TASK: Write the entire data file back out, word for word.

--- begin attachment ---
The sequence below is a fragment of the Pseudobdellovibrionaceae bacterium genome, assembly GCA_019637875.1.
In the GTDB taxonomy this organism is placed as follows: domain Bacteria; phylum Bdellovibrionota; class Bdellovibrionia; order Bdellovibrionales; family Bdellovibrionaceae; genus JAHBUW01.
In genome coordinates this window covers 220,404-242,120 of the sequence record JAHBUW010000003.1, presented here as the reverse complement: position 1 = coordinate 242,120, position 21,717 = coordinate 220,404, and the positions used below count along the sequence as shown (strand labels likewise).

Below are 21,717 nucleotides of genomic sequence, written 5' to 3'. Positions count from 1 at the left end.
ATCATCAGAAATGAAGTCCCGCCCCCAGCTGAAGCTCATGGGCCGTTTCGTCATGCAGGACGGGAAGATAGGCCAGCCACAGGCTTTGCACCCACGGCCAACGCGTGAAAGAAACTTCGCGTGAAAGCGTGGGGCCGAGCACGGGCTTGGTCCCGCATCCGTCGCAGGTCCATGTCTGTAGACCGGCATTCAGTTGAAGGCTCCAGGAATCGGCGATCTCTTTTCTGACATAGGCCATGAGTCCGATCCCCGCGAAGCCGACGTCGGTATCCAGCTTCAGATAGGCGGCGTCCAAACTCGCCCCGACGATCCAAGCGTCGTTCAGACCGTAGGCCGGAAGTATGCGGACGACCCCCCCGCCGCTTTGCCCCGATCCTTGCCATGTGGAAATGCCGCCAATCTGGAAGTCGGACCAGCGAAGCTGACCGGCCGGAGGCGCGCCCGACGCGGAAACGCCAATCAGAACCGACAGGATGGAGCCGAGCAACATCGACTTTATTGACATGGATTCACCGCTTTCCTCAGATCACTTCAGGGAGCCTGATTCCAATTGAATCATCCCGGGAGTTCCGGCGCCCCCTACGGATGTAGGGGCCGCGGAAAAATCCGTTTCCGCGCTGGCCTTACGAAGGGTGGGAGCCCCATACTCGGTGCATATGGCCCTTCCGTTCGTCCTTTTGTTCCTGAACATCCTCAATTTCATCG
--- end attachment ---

The sequence below is a fragment of the Pseudobdellovibrionaceae bacterium genome, assembly GCA_019637875.1.
In the GTDB taxonomy this organism is placed as follows: domain Bacteria; phylum Bdellovibrionota; class Bdellovibrionia; order Bdellovibrionales; family Bdellovibrionaceae; genus JAHBUW01.
In genome coordinates this window covers 220,404-242,120 of the sequence record JAHBUW010000003.1, presented here as the reverse complement: position 1 = coordinate 242,120, position 21,717 = coordinate 220,404, and the positions used below count along the sequence as shown (strand labels likewise).

Below are 21,717 nucleotides of genomic sequence, written 5' to 3'. Positions count from 1 at the left end.
ATCATCAGAAATGAAGTCCCGCCCCCAGCTGAAGCTCATGGGCCGTTTCGTCATGCAGGACGGGAAGATAGGCCAGCCACAGGCTTTGCACCCACGGCCAACGCGTGAAAGAAACTTCGCGTGAAAGCGTGGGGCCGAGCACGGGCTTGGTCCCGCATCCGTCGCAGGTCCATGTCTGTAGACCGGCATTCAGTTGAAGGCTCCAGGAATCGGCGATCTCTTTTCTGACATAGGCCATGAGTCCGATCCCCGCGAAGCCGACGTCGGTATCCAGCTTCAGATAGGCGGCGTCCAAACTCGCCCCGACGATCCAAGCGTCGTTCAGACCGTAGGCCGGAAGTATGCGGACGACCCCCCCGCCGCTTTGCCCCGATCCTTGCCATGTGGAAATGCCGCCAATCTGGAAGTCGGACCAGCGAAGCTGACCGGCCGGAGGCGCGCCCGACGCGGAAACGCCAATCAGAACCGACAGGATGGAGCCGAGCAACATCGACTTTATTGACATGGATTCACCGCTTTCCTCAGATCACTTCAGGGAGCCTGATTCCAATTGAATCATCCCGGGAGTTCCGGCGCCCCCTACGGATGTAGGGGCCGCGGAAAAATCCGTTTCCGCGCTGGCCTTACGAAGGGTGGGAGCCCCATACTCGGTGCATATGGCCCTTCCGTTCGTCCTTTTGTTCCTGAACATCCTCAATTTCATCG